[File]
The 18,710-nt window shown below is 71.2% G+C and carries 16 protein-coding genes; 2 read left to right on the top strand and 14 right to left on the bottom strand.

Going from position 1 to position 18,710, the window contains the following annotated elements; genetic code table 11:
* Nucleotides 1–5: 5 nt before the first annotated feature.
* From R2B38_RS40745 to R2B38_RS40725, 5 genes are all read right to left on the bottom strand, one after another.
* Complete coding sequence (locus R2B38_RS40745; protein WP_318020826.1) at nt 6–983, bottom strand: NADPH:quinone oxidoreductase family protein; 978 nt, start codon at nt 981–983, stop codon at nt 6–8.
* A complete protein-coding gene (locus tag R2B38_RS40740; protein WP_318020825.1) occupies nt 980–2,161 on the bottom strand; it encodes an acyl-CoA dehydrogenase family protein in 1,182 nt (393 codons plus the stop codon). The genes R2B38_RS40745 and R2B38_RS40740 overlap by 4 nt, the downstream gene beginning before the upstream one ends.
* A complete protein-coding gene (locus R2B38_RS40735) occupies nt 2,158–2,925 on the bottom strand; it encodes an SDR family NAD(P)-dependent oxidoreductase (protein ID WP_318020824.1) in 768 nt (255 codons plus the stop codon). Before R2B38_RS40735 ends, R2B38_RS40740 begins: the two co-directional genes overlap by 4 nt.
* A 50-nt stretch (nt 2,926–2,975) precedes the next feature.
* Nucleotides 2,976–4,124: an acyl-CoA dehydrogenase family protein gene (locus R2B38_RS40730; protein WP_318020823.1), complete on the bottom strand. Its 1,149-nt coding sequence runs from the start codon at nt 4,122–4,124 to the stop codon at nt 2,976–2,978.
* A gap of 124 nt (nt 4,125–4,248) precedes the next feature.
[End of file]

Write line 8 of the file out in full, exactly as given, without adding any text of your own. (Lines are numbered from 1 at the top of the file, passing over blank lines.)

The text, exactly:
* A 50-nt stretch (nt 2,926–2,975) precedes the next feature.